Q&A with M.K. England | 30 Days of Pride6 min read

Welcome back to 30 Days of Pride on Ace Of Bens! Today, I’d like to welcome M.K. England, the author of The Disasters (2018) and the upcoming Spellhacker (2020). They’re here to talk about queer rep in sci-fi and in their books, celebrating pride month, and a whole lot more. I’m so excited to have them on my blog, and I hope you all enjoy this interview as much as I did.


BEN ACE: Hi, M.K.! Welcome to 30 Days of Pride, and thank you so much for participating! To start off this Q&A, why don’t you talk a bit about some of your favorite media (TV, movie, books, music, etc.) with queer representation?

M.K. ENGLAND: I’m definitely more of a TV person than a movie person. I’m so heartbroken over the cancellation of the reboot of One Day at a Time on Netflix! So worth watching though. Loved it. Good old Brooklyn 99 will always be a favorite. So much to love. Also, I wouldn’t say the queer rep is good necessarily, but I can not look away from The Magicians TV show and my son Eliot. Why can’t I stop?

On the book side of things, I think my favorites are both YA: Girls Made of Snow and Glass by Melissa Bashardoust and Aristotle and Dante Discover the Secrets of the Universe by Benjamin Alire Sáenz. I also wanna give a shout out to a recent adult romance, though: I love the whole Reluctant Royals series by Alyssa Cole, but book 3, A Prince on Paper, had some major LGBTQ+ content that was such a beautiful surprise to find in a mainstream romance. Loved it.

BA: Part of the reason I started this series is because I know June feels like a month-long holiday for many people in the queer community. How do you celebrate Pride Month? Are you doing anything pride-themed at your library?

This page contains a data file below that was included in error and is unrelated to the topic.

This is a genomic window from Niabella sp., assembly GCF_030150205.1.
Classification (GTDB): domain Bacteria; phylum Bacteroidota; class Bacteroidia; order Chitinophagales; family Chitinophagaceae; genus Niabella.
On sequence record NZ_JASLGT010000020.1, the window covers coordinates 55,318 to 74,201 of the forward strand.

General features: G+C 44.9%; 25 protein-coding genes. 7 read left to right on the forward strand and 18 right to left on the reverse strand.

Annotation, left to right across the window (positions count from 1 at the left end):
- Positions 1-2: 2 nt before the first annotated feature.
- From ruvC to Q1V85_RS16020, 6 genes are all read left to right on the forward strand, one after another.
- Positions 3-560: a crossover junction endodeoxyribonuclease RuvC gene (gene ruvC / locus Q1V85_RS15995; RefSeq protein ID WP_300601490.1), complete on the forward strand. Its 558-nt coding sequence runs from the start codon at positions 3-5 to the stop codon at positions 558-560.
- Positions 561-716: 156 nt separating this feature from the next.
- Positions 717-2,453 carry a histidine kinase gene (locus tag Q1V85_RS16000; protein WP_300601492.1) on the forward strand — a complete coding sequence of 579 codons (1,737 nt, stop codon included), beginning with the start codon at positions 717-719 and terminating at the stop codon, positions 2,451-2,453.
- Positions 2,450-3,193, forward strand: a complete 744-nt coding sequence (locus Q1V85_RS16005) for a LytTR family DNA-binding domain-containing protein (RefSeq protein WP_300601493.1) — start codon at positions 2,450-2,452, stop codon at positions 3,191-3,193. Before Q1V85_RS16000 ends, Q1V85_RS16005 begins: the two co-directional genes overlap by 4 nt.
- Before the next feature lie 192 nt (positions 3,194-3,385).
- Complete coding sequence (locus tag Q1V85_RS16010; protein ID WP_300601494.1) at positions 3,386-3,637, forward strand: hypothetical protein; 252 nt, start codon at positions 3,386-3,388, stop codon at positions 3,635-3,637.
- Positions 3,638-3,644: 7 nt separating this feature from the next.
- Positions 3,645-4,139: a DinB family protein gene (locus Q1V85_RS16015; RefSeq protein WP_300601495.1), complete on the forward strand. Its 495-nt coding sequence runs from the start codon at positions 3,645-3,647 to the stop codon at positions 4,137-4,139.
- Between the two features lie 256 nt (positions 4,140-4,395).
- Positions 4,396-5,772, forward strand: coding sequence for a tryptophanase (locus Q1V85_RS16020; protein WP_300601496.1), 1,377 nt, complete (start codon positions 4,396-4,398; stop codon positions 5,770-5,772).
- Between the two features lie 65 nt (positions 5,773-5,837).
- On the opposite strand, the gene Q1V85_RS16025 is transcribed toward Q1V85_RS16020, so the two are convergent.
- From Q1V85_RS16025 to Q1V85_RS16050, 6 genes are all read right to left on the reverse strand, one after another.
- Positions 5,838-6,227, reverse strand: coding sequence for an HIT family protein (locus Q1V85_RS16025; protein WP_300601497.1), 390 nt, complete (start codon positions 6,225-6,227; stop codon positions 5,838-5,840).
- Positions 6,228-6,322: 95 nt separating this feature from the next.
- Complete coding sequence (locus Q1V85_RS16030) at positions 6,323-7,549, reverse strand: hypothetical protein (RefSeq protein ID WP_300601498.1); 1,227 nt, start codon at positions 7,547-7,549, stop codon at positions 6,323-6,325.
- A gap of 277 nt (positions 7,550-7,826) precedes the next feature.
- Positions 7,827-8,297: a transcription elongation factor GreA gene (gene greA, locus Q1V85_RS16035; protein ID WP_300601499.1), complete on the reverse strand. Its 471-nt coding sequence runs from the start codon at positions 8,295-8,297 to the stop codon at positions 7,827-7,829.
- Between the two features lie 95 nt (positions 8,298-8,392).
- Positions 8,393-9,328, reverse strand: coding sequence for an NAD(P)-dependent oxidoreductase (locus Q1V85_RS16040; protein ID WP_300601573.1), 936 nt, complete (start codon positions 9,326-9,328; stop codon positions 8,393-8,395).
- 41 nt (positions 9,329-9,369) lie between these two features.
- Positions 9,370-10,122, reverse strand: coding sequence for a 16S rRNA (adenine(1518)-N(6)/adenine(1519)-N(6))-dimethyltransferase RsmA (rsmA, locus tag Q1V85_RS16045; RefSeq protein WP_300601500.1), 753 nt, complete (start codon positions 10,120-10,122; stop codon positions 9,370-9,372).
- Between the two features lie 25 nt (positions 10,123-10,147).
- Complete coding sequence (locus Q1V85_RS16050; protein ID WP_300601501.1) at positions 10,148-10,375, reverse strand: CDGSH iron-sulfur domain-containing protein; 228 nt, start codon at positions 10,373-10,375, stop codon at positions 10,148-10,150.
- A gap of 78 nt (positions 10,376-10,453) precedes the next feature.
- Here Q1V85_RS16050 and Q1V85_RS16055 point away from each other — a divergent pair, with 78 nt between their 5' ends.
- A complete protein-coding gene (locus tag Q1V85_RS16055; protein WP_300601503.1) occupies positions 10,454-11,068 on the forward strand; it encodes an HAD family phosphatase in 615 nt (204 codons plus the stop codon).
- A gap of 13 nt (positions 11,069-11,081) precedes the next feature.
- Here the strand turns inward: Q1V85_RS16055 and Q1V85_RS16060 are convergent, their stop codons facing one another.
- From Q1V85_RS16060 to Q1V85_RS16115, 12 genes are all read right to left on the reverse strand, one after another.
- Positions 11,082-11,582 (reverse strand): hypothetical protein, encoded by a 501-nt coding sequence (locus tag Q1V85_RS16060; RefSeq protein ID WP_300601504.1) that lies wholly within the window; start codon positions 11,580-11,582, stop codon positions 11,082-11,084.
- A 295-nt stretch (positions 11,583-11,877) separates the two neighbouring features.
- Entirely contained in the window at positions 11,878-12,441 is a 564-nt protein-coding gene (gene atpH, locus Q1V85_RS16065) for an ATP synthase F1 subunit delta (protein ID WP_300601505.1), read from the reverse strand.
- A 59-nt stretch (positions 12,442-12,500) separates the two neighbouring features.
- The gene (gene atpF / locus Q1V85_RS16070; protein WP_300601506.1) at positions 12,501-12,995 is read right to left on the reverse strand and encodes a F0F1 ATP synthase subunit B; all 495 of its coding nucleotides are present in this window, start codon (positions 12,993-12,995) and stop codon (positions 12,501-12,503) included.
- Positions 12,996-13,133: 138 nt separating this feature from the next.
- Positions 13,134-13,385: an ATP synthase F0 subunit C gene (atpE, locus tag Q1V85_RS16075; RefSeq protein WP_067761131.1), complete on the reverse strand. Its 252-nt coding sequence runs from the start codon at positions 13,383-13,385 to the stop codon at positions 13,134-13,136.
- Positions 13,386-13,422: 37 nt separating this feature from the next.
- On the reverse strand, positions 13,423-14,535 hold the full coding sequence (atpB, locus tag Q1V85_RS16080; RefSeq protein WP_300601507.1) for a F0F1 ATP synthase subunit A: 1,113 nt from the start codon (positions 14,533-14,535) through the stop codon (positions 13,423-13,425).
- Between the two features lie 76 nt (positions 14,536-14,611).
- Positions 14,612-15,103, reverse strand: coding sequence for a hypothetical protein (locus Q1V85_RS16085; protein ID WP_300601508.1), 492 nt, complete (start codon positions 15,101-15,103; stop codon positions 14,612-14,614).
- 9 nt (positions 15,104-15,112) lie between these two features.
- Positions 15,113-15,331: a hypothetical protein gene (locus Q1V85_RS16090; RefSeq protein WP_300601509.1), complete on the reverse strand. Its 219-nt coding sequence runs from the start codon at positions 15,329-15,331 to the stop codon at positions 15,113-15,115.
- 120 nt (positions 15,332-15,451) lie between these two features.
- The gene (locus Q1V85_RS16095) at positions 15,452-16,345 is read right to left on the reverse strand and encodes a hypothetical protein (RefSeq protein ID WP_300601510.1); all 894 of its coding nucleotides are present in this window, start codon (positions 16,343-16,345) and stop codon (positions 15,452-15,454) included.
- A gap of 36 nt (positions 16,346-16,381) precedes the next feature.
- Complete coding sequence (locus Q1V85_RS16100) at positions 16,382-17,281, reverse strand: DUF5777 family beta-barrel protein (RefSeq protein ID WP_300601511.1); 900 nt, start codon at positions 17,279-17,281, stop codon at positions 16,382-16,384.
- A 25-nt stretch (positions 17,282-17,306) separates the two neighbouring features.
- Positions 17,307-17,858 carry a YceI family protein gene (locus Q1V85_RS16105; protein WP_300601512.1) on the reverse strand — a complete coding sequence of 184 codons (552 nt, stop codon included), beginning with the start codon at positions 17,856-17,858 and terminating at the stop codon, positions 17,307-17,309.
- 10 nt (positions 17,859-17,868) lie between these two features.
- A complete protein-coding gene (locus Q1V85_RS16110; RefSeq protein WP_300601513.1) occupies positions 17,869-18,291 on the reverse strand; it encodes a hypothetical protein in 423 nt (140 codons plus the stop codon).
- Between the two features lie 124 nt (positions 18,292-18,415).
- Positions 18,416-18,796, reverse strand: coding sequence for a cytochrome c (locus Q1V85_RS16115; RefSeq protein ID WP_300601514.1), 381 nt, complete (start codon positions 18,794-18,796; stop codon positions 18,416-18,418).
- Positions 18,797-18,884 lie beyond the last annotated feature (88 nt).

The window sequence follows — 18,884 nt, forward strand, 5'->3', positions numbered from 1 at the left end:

MKE: I rarely get to do much on a personal level because June is the start of the summer reading program in the public library world. That means constant chaos and collapsing on my couch at the end of the day due to a drained social energy tank. Busiest month of the year! But, I always make sure to do something at my library. I’ll usually have a display up all month long featuring queer books, and sometimes with an activity that’s all inclusive. Last year it was “Make your own pride flag” which could include anything you’re proud of, and the year before it was a beautiful community board where people could up a little dot that reflected their gender identity. This year, it’ll be heart maps. It always means a lot to me, to have something available. We also read LGBTQ+ books for book club throughout the year, and sometimes have themed events.

BA: As someone with the term “geek” in their social media brand, I’m sure you spend a ton of time watching, reading, and listening to science fiction media. So where do you see queer rep going in the sci-fi genre, in books or otherwise?

MKE: I hope we’ll see it go the route of The Disasters, the Mass Effect video games series, etc. where it’s a seamless part of the world and deeply intersectional. Sci-fi is the perfect setting for demonstrating any kind of social change. Why not imagine a future where everyone is accepted and welcomed?

BA: When you began writing The Disasters and Spellhacker, did you set out to write a story with queer teens at the forefront or did the characters’ identities just appear naturally as you outlined/drafted them?